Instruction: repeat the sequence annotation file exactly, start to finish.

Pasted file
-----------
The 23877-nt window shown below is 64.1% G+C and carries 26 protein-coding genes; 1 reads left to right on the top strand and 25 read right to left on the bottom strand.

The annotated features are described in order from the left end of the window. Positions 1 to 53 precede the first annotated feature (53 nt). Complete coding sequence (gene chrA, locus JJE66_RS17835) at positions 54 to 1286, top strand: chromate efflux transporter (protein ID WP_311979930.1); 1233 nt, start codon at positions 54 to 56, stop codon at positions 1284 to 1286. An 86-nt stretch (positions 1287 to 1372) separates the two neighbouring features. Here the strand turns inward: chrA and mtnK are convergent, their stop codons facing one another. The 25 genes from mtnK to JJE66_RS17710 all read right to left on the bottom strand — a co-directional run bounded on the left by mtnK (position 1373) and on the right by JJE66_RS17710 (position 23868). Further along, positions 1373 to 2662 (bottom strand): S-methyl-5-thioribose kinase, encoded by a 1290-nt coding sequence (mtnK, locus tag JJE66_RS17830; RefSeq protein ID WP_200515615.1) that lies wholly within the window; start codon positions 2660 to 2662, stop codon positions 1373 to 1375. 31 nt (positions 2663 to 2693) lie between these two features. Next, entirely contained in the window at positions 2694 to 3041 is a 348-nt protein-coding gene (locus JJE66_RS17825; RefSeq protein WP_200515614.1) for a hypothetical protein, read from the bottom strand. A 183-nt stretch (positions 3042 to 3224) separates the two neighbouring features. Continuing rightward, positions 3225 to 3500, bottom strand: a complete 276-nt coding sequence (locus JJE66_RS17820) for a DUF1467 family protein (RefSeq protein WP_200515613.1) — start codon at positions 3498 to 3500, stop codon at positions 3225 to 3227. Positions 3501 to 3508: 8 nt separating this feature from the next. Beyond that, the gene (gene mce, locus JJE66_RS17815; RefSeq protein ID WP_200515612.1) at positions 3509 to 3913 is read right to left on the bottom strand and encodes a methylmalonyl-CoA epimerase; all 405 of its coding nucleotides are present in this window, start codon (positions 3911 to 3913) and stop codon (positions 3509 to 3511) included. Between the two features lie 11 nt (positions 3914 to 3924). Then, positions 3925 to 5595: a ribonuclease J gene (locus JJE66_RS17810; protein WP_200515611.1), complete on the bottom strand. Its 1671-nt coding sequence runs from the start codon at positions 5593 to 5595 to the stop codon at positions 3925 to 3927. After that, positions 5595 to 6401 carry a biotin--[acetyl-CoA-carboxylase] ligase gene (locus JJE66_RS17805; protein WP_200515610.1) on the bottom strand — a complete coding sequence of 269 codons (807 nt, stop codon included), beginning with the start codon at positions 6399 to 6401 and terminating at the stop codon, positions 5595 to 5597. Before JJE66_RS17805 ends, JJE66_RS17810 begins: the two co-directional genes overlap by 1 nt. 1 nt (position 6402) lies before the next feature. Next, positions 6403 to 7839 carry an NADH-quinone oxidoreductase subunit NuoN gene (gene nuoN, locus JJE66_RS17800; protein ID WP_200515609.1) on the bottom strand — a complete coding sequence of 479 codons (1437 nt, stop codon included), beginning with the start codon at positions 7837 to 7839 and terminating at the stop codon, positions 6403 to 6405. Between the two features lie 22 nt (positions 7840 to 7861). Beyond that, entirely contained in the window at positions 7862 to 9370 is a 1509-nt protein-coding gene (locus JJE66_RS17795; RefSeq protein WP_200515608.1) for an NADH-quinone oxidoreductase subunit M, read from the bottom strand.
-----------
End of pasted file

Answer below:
The 23877-nt window shown below is 64.1% G+C and carries 26 protein-coding genes; 1 reads left to right on the top strand and 25 read right to left on the bottom strand.

The annotated features are described in order from the left end of the window. Positions 1 to 53 precede the first annotated feature (53 nt). Complete coding sequence (gene chrA, locus JJE66_RS17835) at positions 54 to 1286, top strand: chromate efflux transporter (protein ID WP_311979930.1); 1233 nt, start codon at positions 54 to 56, stop codon at positions 1284 to 1286. An 86-nt stretch (positions 1287 to 1372) separates the two neighbouring features. Here the strand turns inward: chrA and mtnK are convergent, their stop codons facing one another. The 25 genes from mtnK to JJE66_RS17710 all read right to left on the bottom strand — a co-directional run bounded on the left by mtnK (position 1373) and on the right by JJE66_RS17710 (position 23868). Further along, positions 1373 to 2662 (bottom strand): S-methyl-5-thioribose kinase, encoded by a 1290-nt coding sequence (mtnK, locus tag JJE66_RS17830; RefSeq protein ID WP_200515615.1) that lies wholly within the window; start codon positions 2660 to 2662, stop codon positions 1373 to 1375. 31 nt (positions 2663 to 2693) lie between these two features. Next, entirely contained in the window at positions 2694 to 3041 is a 348-nt protein-coding gene (locus JJE66_RS17825; RefSeq protein WP_200515614.1) for a hypothetical protein, read from the bottom strand. A 183-nt stretch (positions 3042 to 3224) separates the two neighbouring features. Continuing rightward, positions 3225 to 3500, bottom strand: a complete 276-nt coding sequence (locus JJE66_RS17820) for a DUF1467 family protein (RefSeq protein WP_200515613.1) — start codon at positions 3498 to 3500, stop codon at positions 3225 to 3227. Positions 3501 to 3508: 8 nt separating this feature from the next. Beyond that, the gene (gene mce, locus JJE66_RS17815; RefSeq protein ID WP_200515612.1) at positions 3509 to 3913 is read right to left on the bottom strand and encodes a methylmalonyl-CoA epimerase; all 405 of its coding nucleotides are present in this window, start codon (positions 3911 to 3913) and stop codon (positions 3509 to 3511) included. Between the two features lie 11 nt (positions 3914 to 3924). Then, positions 3925 to 5595: a ribonuclease J gene (locus JJE66_RS17810; protein WP_200515611.1), complete on the bottom strand. Its 1671-nt coding sequence runs from the start codon at positions 5593 to 5595 to the stop codon at positions 3925 to 3927. After that, positions 5595 to 6401 carry a biotin--[acetyl-CoA-carboxylase] ligase gene (locus JJE66_RS17805; protein WP_200515610.1) on the bottom strand — a complete coding sequence of 269 codons (807 nt, stop codon included), beginning with the start codon at positions 6399 to 6401 and terminating at the stop codon, positions 5595 to 5597. Before JJE66_RS17805 ends, JJE66_RS17810 begins: the two co-directional genes overlap by 1 nt. 1 nt (position 6402) lies before the next feature. Next, positions 6403 to 7839 carry an NADH-quinone oxidoreductase subunit NuoN gene (gene nuoN, locus JJE66_RS17800; protein ID WP_200515609.1) on the bottom strand — a complete coding sequence of 479 codons (1437 nt, stop codon included), beginning with the start codon at positions 7837 to 7839 and terminating at the stop codon, positions 6403 to 6405. Between the two features lie 22 nt (positions 7840 to 7861). Beyond that, entirely contained in the window at positions 7862 to 9370 is a 1509-nt protein-coding gene (locus JJE66_RS17795; RefSeq protein WP_200515608.1) for an NADH-quinone oxidoreductase subunit M, read from the bottom strand.